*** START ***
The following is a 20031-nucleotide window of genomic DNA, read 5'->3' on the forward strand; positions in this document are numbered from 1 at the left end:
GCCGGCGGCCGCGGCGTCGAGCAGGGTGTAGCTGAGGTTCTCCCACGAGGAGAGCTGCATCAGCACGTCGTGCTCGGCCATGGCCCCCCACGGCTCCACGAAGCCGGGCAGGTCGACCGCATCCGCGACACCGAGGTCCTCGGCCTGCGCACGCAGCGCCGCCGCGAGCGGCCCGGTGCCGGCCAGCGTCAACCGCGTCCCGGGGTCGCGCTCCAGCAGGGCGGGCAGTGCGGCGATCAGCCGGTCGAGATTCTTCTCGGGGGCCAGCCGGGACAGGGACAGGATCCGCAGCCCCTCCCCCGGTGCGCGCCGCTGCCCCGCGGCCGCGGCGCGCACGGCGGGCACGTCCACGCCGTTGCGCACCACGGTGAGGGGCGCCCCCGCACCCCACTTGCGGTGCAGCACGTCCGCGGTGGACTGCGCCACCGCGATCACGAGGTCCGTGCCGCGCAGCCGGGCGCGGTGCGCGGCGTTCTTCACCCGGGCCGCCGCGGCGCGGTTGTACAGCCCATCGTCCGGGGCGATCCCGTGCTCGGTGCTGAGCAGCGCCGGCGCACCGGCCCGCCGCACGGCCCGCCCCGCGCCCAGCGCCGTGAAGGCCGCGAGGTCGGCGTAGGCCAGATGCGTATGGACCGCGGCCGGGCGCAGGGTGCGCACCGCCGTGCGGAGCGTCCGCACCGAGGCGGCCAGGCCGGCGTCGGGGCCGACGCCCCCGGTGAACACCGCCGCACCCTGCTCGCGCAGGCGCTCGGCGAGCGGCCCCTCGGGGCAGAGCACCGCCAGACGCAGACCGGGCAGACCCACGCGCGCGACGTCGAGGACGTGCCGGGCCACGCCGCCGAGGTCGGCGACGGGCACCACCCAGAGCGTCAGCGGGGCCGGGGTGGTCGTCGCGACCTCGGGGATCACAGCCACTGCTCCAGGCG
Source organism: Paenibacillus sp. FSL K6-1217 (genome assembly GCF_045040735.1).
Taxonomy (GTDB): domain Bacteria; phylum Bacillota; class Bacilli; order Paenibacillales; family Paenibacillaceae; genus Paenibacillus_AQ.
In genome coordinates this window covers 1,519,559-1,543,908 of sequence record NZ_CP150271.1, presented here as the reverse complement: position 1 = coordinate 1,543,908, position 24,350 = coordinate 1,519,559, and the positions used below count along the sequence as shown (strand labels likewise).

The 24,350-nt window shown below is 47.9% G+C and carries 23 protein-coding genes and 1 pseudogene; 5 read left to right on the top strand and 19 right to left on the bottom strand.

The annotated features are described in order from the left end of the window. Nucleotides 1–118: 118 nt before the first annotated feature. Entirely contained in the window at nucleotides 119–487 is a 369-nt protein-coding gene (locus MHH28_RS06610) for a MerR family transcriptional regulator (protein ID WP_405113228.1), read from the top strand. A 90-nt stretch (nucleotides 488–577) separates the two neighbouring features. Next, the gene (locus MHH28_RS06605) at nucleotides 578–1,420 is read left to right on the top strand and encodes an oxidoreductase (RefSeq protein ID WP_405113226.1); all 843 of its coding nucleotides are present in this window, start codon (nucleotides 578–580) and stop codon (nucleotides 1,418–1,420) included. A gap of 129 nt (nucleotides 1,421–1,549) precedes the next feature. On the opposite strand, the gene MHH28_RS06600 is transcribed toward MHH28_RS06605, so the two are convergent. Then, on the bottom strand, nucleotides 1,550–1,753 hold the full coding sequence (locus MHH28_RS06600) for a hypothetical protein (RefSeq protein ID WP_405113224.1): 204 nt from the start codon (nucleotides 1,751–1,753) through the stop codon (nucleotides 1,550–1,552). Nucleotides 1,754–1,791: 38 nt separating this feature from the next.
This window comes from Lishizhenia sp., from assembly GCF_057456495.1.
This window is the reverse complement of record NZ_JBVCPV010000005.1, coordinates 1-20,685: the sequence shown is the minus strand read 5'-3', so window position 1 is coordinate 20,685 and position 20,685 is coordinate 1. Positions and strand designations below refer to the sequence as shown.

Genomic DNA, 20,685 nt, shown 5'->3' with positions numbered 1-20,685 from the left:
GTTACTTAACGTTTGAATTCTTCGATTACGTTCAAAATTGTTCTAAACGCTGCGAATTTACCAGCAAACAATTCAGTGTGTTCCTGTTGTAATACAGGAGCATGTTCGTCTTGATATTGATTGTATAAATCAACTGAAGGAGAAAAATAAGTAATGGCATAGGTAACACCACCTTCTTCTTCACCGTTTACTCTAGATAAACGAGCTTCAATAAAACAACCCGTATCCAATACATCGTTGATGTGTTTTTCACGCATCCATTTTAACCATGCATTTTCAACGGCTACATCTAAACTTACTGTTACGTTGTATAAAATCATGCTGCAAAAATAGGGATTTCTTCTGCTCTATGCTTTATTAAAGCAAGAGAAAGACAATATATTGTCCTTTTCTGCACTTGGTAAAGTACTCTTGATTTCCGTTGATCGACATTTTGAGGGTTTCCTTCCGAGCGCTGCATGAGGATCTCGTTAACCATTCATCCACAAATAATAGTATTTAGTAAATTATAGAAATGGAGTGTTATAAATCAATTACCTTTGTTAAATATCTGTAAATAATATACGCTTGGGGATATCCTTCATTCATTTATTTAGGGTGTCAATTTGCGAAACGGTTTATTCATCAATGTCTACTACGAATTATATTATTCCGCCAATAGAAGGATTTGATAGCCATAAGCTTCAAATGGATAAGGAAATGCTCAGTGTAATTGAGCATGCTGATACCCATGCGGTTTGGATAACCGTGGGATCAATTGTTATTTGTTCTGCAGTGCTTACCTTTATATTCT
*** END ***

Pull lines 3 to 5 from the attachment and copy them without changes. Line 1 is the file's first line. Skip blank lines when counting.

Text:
Source organism: Paenibacillus sp. FSL K6-1217 (genome assembly GCF_045040735.1).
Taxonomy (GTDB): domain Bacteria; phylum Bacillota; class Bacilli; order Paenibacillales; family Paenibacillaceae; genus Paenibacillus_AQ.
In genome coordinates this window covers 1,519,559-1,543,908 of sequence record NZ_CP150271.1, presented here as the reverse complement: position 1 = coordinate 1,543,908, position 24,350 = coordinate 1,519,559, and the positions used below count along the sequence as shown (strand labels likewise).